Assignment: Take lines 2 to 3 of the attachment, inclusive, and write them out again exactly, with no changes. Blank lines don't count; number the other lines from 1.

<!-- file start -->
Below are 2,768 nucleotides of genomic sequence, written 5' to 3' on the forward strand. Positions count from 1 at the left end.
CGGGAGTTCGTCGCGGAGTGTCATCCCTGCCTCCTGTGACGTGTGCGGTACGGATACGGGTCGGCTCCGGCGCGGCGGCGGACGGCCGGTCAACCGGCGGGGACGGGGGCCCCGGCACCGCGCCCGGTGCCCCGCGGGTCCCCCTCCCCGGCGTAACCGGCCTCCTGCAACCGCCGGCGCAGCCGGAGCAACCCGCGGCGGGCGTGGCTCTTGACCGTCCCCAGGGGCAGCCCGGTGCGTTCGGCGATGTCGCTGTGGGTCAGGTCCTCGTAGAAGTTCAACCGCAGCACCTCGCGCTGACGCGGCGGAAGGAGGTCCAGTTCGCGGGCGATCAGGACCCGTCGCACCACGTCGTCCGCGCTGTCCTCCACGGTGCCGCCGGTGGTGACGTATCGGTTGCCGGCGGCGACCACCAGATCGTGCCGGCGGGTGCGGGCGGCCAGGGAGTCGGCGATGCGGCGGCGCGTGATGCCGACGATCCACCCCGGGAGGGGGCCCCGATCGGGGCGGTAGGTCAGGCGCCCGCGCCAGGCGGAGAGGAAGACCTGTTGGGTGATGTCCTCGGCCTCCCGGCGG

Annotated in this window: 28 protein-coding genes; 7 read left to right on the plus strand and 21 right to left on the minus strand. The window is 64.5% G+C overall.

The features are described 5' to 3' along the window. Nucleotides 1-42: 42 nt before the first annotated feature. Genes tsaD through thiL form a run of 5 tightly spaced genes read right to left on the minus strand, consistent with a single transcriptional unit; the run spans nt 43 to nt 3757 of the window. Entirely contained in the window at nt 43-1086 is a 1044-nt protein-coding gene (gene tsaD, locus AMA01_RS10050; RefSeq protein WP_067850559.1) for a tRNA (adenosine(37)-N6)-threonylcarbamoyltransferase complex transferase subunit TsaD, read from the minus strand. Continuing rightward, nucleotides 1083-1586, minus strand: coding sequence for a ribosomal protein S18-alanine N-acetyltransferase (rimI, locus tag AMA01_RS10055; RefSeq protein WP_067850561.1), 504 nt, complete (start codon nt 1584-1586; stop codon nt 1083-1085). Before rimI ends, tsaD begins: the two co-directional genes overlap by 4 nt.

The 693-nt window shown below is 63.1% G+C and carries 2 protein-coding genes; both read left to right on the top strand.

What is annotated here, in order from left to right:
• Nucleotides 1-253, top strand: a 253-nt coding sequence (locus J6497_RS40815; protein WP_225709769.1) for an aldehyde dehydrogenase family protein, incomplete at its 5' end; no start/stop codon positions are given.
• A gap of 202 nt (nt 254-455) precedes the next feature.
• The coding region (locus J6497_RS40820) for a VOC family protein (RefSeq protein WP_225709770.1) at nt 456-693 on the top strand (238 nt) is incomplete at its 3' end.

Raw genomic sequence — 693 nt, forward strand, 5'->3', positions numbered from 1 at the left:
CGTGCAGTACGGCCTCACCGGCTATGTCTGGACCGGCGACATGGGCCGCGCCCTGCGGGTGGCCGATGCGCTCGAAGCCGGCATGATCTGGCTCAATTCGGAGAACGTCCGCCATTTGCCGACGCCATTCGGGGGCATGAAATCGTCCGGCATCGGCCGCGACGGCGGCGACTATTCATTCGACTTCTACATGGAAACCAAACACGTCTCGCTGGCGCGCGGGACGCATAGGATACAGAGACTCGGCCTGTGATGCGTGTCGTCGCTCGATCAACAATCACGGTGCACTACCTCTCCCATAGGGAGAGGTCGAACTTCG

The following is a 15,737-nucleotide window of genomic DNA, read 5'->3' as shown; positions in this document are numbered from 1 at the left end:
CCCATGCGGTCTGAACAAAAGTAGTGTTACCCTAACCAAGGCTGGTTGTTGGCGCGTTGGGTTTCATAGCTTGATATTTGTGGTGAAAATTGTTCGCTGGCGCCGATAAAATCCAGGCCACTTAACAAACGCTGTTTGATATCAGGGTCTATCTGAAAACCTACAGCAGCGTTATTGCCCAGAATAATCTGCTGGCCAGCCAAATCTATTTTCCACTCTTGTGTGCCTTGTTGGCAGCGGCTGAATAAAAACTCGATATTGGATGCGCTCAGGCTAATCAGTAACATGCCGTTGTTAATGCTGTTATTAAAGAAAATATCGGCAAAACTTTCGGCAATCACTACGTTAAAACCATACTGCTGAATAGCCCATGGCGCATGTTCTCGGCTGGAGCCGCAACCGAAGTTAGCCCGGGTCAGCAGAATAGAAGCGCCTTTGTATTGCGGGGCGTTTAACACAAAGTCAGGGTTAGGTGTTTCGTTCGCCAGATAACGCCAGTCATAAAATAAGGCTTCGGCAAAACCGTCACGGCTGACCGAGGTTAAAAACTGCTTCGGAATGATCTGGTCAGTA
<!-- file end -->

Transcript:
CGGGAGTTCGTCGCGGAGTGTCATCCCTGCCTCCTGTGACGTGTGCGGTACGGATACGGGTCGGCTCCGGCGCGGCGGCGGACGGCCGGTCAACCGGCGGGGACGGGGGCCCCGGCACCGCGCCCGGTGCCCCGCGGGTCCCCCTCCCCGGCGTAACCGGCCTCCTGCAACCGCCGGCGCAGCCGGAGCAACCCGCGGCGGGCGTGGCTCTTGACCGTCCCCAGGGGCAGCCCGGTGCGTTCGGCGATGTCGCTGTGGGTCAGGTCCTCGTAGAAGTTCAACCGCAGCACCTCGCGCTGACGCGGCGGAAGGAGGTCCAGTTCGCGGGCGATCAGGACCCGTCGCACCACGTCGTCCGCGCTGTCCTCCACGGTGCCGCCGGTGGTGACGTATCGGTTGCCGGCGGCGACCACCAGATCGTGCCGGCGGGTGCGGGCGGCCAGGGAGTCGGCGATGCGGCGGCGCGTGATGCCGACGATCCACCCCGGGAGGGGGCCCCGATCGGGGCGGTAGGTCAGGCGCCCGCGCCAGGCGGAGAGGAAGACCTGTTGGGTGATGTCCTCGGCCTCCCGGCGG

Annotated in this window: 28 protein-coding genes; 7 read left to right on the plus strand and 21 right to left on the minus strand. The window is 64.5% G+C overall.